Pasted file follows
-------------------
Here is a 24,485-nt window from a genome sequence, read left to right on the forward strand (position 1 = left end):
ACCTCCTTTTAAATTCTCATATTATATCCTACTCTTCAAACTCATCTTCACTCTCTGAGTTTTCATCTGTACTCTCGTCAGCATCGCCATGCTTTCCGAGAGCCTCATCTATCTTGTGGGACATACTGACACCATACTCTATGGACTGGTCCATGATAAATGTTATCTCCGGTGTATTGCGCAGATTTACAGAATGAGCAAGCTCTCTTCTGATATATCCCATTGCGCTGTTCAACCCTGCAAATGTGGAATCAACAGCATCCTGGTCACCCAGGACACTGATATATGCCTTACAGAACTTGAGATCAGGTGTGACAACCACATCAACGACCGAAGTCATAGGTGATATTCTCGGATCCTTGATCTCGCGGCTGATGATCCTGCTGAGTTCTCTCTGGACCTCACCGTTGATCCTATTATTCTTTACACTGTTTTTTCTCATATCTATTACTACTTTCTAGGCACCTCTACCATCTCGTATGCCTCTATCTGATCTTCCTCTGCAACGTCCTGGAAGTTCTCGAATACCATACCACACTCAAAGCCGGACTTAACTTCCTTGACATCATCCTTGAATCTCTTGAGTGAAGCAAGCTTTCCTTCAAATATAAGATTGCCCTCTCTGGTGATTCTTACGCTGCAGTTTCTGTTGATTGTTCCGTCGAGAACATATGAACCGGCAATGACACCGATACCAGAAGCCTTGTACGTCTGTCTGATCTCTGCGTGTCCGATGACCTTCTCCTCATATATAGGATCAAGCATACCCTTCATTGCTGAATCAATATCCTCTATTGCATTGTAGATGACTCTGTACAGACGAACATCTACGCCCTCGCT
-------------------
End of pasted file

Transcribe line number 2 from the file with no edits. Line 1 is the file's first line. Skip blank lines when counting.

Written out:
ACCTCCTTTTAAATTCTCATATTATATCCTACTCTTCAAACTCATCTTCACTCTCTGAGTTTTCATCTGTACTCTCGTCAGCATCGCCATGCTTTCCGAGAGCCTCATCTATCTTGTGGGACATACTGACACCATACTCTATGGACTGGTCCATGATAAATGTTATCTCCGGTGTATTGCGCAGATTTACAGAATGAGCAAGCTCTCTTCTGATATATCCCATTGCGCTGTTCAACCCTGCAAATGTGGAATCAACAGCATCCTGGTCACCCAGGACACTGATATATGCCTTACAGAACTTGAGATCAGGTGTGACAACCACATCAACGACCGAAGTCATAGGTGATATTCTCGGATCCTTGATCTCGCGGCTGATGATCCTGCTGAGTTCTCTCTGGACCTCACCGTTGATCCTATTATTCTTTACACTGTTTTTTCTCATATCTATTACTACTTTCTAGGCACCTCTACCATCTCGTATGCCTCTATCTGATCTTCCTCTGCAACGTCCTGGAAGTTCTCGAATACCATACCACACTCAAAGCCGGACTTAACTTCCTTGACATCATCCTTGAATCTCTTGAGTGAAGCAAGCTTTCCTTCAAATATAAGATTGCCCTCTCTGGTGATTCTTACGCTGCAGTTTCTGTTGATTGTTCCGTCGAGAACATATGAACCGGCAATGACACCGATACCAGAAGCCTTGTACGTCTGTCTGATCTCTGCGTGTCCGATGACCTTCTCCTCATATATAGGATCAAGCATACCCTTCATTGCTGAATCAATATCCTCTATTGCATTGTAGATGACTCTGTACAGACGAACATCTACGCCCTCGCT